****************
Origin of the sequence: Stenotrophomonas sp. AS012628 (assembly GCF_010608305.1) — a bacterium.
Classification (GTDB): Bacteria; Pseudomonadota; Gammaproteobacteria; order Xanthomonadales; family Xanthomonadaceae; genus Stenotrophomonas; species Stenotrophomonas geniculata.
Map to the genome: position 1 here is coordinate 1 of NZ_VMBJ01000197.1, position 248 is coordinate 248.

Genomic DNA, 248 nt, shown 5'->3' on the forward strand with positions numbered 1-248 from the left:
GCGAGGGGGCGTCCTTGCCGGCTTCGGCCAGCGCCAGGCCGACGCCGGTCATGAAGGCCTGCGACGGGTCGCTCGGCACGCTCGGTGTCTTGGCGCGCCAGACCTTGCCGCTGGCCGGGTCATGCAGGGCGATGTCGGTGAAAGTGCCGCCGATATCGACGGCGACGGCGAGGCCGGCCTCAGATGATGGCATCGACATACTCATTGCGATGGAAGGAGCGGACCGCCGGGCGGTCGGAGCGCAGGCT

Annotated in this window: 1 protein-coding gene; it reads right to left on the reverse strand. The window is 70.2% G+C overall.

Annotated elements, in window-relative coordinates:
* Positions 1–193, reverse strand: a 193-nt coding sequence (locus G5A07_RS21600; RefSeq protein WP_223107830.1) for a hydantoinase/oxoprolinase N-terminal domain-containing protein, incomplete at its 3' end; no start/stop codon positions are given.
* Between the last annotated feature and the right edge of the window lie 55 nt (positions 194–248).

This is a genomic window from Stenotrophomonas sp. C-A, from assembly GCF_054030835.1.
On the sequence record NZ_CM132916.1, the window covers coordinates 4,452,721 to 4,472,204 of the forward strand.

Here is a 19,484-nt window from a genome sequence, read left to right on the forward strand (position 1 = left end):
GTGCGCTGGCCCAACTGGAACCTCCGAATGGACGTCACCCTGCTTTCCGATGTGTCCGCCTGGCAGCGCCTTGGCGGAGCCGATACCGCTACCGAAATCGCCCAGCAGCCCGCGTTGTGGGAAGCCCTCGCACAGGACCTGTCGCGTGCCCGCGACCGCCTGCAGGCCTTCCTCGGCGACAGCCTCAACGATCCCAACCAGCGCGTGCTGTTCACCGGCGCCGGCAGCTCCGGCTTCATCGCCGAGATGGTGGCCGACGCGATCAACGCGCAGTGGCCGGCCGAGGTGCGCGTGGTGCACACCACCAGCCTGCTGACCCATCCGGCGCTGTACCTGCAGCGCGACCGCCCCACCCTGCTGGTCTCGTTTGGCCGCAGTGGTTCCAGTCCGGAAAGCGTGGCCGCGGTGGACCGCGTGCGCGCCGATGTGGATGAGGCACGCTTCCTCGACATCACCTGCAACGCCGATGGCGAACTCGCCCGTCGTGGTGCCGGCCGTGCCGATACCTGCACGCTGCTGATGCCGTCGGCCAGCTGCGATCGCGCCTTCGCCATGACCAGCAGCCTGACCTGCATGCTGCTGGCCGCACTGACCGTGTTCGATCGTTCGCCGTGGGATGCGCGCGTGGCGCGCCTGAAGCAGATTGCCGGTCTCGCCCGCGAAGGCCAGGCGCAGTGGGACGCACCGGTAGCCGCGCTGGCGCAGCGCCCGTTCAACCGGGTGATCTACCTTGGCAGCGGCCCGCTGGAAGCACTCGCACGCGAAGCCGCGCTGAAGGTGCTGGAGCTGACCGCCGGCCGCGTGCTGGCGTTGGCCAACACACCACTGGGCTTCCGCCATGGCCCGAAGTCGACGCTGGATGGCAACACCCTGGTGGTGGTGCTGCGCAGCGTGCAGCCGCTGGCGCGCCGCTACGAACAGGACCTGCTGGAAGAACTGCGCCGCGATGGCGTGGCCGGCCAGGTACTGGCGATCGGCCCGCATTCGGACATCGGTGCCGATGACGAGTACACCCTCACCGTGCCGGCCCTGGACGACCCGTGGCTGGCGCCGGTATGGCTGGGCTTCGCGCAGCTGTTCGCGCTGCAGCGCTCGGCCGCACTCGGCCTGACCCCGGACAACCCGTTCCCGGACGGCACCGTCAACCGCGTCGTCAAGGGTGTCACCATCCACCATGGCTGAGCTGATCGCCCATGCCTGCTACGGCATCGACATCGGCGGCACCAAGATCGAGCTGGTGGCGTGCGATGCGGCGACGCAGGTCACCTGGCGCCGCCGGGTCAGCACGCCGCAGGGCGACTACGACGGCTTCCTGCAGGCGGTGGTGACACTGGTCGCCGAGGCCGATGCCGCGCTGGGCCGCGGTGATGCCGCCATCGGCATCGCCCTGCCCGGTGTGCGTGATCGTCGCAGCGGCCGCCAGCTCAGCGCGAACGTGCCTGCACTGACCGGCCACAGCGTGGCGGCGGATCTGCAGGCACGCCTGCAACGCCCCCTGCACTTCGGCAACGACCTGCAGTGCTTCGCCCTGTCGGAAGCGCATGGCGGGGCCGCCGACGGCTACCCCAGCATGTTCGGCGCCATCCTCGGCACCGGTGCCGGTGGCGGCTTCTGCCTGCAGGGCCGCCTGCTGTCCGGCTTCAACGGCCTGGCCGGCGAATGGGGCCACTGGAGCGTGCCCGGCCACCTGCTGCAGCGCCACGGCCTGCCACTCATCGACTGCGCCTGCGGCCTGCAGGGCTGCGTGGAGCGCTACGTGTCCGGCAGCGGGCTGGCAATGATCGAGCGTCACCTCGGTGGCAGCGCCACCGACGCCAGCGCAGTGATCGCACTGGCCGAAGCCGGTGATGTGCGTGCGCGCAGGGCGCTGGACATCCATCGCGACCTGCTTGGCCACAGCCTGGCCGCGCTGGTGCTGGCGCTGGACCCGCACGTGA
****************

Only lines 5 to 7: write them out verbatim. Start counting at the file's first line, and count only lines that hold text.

GCGAGGGGGCGTCCTTGCCGGCTTCGGCCAGCGCCAGGCCGACGCCGGTCATGAAGGCCTGCGACGGGTCGCTCGGCACGCTCGGTGTCTTGGCGCGCCAGACCTTGCCGCTGGCCGGGTCATGCAGGGCGATGTCGGTGAAAGTGCCGCCGATATCGACGGCGACGGCGAGGCCGGCCTCAGATGATGGCATCGACATACTCATTGCGATGGAAGGAGCGGACCGCCGGGCGGTCGGAGCGCAGGCT

Annotated in this window: 1 protein-coding gene; it reads right to left on the reverse strand. The window is 70.2% G+C overall.

Annotated elements, in window-relative coordinates: